FRANKFORT, Ky. — A bill that would raise $49.9 million in new revenue over the next two fiscal years through a new wholesale tax on vaping products and increased taxes on some other tobacco products has cleared the Kentucky House.
House Bill 32 sponsor Rep. Jerry T. Miller, R-Louisville, said a portion of the funding would come from adding vaping products to the list of tobacco products subject to a state tobacco excise tax of 25% of the wholesale price under the bill. Most remaining revenue would come from doubling the excise tax rate per unit and weight on snuff and chewing tobacco.
Traditional cigarettes would not be subject to a tax increase under the bill.
The legislation came to a vote in the House several weeks after the federal government raised the minimum age to buy cigarettes and vaping products to 21.
Miller said during his testimony on the bill earlier this month that he expects HB 32 to reduce use of e-cigarettes and other vaping devices—most of which have been shown to carry nicotine-among youth.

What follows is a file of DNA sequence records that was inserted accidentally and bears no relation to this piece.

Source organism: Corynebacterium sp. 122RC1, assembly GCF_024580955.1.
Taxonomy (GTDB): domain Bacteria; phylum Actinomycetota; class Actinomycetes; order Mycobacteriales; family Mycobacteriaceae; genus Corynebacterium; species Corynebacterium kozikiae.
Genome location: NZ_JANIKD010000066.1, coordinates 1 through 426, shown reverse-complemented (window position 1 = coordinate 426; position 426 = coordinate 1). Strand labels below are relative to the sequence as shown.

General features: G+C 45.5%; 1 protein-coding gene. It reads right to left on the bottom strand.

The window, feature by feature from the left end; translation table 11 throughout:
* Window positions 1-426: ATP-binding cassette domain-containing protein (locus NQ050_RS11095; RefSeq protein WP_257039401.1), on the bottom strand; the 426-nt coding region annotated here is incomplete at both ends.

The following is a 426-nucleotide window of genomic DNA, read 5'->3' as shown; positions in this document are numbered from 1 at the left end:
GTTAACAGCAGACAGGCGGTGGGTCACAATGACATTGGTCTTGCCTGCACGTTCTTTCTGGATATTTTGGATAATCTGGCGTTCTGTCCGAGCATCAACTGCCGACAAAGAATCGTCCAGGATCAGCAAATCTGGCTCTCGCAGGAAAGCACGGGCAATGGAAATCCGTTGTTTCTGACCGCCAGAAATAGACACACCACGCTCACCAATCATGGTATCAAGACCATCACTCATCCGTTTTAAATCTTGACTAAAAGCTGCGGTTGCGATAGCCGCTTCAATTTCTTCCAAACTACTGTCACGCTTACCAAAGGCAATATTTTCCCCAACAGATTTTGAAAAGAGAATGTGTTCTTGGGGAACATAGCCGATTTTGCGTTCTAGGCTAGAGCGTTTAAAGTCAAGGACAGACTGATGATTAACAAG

“The products that children are abusing are truly a crisis,” Miller told the House before today’s vote on HB 32. He recalled watching a local news story that revealed the use of vaping products among high school youth in Bullitt County is up between 200-300 percent. Among those interviewed for the story, said Miller, was a school resource officer who had lost his father to lung cancer.
“(The SRO is) quoted as saying, ‘Vapes were a way to get off cigarettes, but I tell you, they’re worse than cigarettes,’” Miller said, adding “the most effective way to attack underage use is through raising the price.”
An amendment to the bill sponsored by Rep. Steven Rudy, R-Paducah, and approved by the House both clarifies the definition of tobacco products and restores language clarifying that the Kentucky General Assembly recognizes increasing taxes on tobacco products should reduce consumption of such products.
HB 32 passed the House 75-17. It now advances to the Senate for consideration.